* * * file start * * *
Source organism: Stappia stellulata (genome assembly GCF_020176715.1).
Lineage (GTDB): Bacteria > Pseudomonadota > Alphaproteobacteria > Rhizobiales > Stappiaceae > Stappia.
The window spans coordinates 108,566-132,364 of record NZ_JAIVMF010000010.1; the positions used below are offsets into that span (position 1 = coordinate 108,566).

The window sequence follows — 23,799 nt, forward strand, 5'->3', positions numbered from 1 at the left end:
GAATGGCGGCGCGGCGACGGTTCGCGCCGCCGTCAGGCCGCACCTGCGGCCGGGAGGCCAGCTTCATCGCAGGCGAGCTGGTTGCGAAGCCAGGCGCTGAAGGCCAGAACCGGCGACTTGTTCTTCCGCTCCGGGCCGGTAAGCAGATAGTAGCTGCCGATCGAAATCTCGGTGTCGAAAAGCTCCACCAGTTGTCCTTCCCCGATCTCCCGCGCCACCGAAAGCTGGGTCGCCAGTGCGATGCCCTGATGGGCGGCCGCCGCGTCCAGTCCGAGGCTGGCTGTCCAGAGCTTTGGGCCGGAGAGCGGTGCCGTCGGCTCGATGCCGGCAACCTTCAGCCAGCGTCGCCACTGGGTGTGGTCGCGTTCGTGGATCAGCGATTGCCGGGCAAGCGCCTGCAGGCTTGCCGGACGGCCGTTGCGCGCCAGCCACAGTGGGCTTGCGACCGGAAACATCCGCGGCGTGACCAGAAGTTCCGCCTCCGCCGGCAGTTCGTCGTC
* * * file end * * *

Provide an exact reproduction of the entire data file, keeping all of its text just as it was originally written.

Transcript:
Source organism: Stappia stellulata (genome assembly GCF_020176715.1).
Lineage (GTDB): Bacteria > Pseudomonadota > Alphaproteobacteria > Rhizobiales > Stappiaceae > Stappia.
The window spans coordinates 108,566-132,364 of record NZ_JAIVMF010000010.1; the positions used below are offsets into that span (position 1 = coordinate 108,566).

The window sequence follows — 23,799 nt, forward strand, 5'->3', positions numbered from 1 at the left end:
GAATGGCGGCGCGGCGACGGTTCGCGCCGCCGTCAGGCCGCACCTGCGGCCGGGAGGCCAGCTTCATCGCAGGCGAGCTGGTTGCGAAGCCAGGCGCTGAAGGCCAGAACCGGCGACTTGTTCTTCCGCTCCGGGCCGGTAAGCAGATAGTAGCTGCCGATCGAAATCTCGGTGTCGAAAAGCTCCACCAGTTGTCCTTCCCCGATCTCCCGCGCCACCGAAAGCTGGGTCGCCAGTGCGATGCCCTGATGGGCGGCCGCCGCGTCCAGTCCGAGGCTGGCTGTCCAGAGCTTTGGGCCGGAGAGCGGTGCCGTCGGCTCGATGCCGGCAACCTTCAGCCAGCGTCGCCACTGGGTGTGGTCGCGTTCGTGGATCAGCGATTGCCGGGCAAGCGCCTGCAGGCTTGCCGGACGGCCGTTGCGCGCCAGCCACAGTGGGCTTGCGACCGGAAACATCCGCGGCGTGACCAGAAGTTCCGCCTCCGCCGGCAGTTCGTCGTC